Geography Critical GIS
Francis Harvey
  • LAST MODIFIED: 29 November 2022
  • DOI: 10.1093/obo/9780199874002-0247


Critical Geographic Information Systems (GIS) is an academic term in use for at least twenty-five years. In that quarter of a century, academics have used it in multiple ways, which are not always consistent with a particular meaning of ‘critical.’ The uses can even contradict each other. “Critical GIS” has designated positions at that time in opposition to perceived mainstream GIS developments. Early in this period, critical GIS referred to a constructivist epistemological approach. Maps do not depict reality, not even partially. Instead, maps help produce (construct) reality. This constructivist concept still lies at the core of critical GIS, but associations are less clear as the term has become disciplinarily aligned with academic geography. Critical GIS, especially the ‘critical part’ of the term, also has become ambiguous and loaded with many associated meanings and disciplinary tensions that come from a multitude of ways people evoke it and relate it to their concepts, research, politics, and work. In a very general sense, ‘critical’ often means scientific work that is mindful to avoid assumptions, avoids ideological positions, and reflects on conclusions and procedures. This breadth of meaning leads to the myriad pragmatically motivated uses of the term that have led it to become hackneyed and prone to rhetorical overuse that intensifies critical GIS ambivalence and even leads to mistrust. However, ‘Critical GIS’ also remains an evocation of scientific strength arising from an evocation of reflexivity and diversity in scientific activities. For any intellect shaped or guided by tenets of modernism, these crucial aspects of ‘critical’ require stepping outside the constraints of academic disciplines to evoke alternate perspectives and reconsider assumptions and assertions. In this sense of the word ‘critical,’ the multiple and even conflicting interpretations of the term point to a continued intellectual vibrancy regarding geographic information. In this light, the organization of this bibliography follows disciplinary and scientific characteristics and organizes them around temporal periods, epistemological issues, and pragmatic impulses from outside the academic discipline. This article aims to provide a first overview of critical GIS in geography and related fields. Critical GIS shares important developments with critical cartography, which continues. The article traces critical GIS from its origins, its relationship to GIS and society work, its disciplinary integration, and its role in framing aspects of neogeography, which refers data-oriented approaches to geographical research.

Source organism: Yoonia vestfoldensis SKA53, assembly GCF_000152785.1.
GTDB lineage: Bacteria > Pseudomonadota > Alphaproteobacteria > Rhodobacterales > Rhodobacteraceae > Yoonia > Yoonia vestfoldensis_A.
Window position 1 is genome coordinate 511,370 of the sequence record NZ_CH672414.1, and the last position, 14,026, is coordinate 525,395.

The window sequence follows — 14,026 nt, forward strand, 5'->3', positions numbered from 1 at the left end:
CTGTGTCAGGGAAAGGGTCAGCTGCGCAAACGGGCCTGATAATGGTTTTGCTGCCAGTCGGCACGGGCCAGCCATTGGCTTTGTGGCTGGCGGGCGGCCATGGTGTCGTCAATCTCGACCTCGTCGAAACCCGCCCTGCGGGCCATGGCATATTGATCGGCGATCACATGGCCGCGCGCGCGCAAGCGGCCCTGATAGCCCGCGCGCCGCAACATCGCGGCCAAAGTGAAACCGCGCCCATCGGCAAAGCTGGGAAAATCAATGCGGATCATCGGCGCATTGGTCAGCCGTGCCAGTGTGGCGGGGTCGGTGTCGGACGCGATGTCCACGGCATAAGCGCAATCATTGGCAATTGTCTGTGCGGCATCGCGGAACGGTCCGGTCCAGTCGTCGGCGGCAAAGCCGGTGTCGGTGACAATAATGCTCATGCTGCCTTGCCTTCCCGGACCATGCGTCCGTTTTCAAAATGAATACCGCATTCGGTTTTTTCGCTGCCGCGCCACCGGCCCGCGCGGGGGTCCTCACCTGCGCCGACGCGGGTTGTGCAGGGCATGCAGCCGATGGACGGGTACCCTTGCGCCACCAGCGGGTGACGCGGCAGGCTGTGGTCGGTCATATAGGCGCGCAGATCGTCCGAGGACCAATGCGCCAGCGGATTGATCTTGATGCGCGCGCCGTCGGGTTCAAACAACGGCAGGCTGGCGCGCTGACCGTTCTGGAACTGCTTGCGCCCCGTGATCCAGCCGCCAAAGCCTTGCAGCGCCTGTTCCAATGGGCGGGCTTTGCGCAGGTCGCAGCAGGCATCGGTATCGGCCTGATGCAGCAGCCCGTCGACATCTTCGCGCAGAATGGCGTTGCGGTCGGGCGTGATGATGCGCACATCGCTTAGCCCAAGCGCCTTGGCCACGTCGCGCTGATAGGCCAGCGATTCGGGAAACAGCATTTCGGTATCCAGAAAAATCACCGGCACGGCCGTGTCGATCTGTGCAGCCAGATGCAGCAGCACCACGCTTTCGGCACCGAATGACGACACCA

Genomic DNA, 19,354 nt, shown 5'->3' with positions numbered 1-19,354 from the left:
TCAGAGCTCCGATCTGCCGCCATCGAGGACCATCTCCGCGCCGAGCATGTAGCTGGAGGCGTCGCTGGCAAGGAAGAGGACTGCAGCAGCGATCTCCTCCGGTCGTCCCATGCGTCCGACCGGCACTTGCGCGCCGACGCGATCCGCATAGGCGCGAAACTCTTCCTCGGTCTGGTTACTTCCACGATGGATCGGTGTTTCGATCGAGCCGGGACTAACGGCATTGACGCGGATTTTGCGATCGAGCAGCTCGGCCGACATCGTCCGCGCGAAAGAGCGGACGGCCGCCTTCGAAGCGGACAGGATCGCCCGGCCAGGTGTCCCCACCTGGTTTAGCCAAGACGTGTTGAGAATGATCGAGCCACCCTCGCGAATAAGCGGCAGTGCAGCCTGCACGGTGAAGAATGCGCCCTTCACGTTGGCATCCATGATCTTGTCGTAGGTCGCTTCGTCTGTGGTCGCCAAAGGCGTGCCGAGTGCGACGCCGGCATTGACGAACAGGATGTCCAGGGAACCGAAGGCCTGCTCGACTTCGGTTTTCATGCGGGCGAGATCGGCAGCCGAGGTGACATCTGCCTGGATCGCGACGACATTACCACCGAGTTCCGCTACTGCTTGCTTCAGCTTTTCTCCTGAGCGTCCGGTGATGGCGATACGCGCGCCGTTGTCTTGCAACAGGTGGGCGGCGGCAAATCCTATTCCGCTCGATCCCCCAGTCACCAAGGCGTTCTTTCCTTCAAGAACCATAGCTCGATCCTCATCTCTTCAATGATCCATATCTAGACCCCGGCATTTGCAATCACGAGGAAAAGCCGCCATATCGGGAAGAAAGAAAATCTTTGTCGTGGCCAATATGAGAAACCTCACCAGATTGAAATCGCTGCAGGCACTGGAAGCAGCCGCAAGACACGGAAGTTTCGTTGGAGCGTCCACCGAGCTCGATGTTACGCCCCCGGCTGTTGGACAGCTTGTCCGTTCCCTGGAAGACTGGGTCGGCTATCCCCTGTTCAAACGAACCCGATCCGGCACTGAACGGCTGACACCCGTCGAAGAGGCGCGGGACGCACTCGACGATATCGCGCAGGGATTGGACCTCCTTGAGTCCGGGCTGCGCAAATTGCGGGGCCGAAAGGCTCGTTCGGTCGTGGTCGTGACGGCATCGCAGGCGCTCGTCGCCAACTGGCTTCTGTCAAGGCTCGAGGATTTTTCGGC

Despite the proliferation of GIS textbooks in the last twenty-five years, the only GIS textbook that many would associate with critical GIS is the introductory text Schuurman 2004. Schuurman’s book covers processes and ways to integrate geographic information for modeling in a critical framework and accessible entry to its historical roots in cartography and computer science. It provides a good overview of different perspectives on GIS and positions them for valuable reflection. Harvey 2015 also uses a more critical framework and has several chapters covering topics from critical GIS. Its framework relies on a broader framework that builds on prior critiques of cartography to develop an informational approach to geographic information and representation from cartography, remote science, information systems, and other cognate fields. Most other textbooks include some critical GIS themes. Dorling and Fairbairn 1997 exemplifies the importance of critical GIS in the pragmatic reflections that drive improvements and can lead to fundamental reassessments of approaches and concepts. Crampton 2010 contributes important arguments that mark the transition from analog map-based critiques of cartography to digital data-based critical work with an emphasis on geopolitical concerns.

  • Crampton, Jeremy W. Mapping: A Critical Introduction to Cartography and GIS. Chichester, UK and Malden, MA: Wiley-Blackwell, 2010.

    A very important contribution to “critical cartography” that provides relevant reconsiderations to guide the reader pursuing more detailed engagements with critical GIS.

  • Dorling, Daniel, and David Fairbairn. Mapping: Ways of Representing the World. Edinburgh Gate, Harlow, UK: Addison Wesley Longman, 1997.

    A very insightful book critically assessing many developments on the cusp of transformations from traditional cartography to GIS in the 1990s.

  • Harvey, Francis. A Primer of GIS. New York: Guilford, 2015.

    Beginning with a review of concepts to critically understand how geographic information is very distinct from maps and to support a range of analysis that requires critical engagement with GIS concepts.

  • Schuurman, Nadine. GIS: A Short Introduction. New York: Blackwell, 2004.

    The best known and for some time widely used critical GIS textbook. Its conceptual overview is very accessible and useful for its pragmatic, yet critical, framing of how to approach using GIS.

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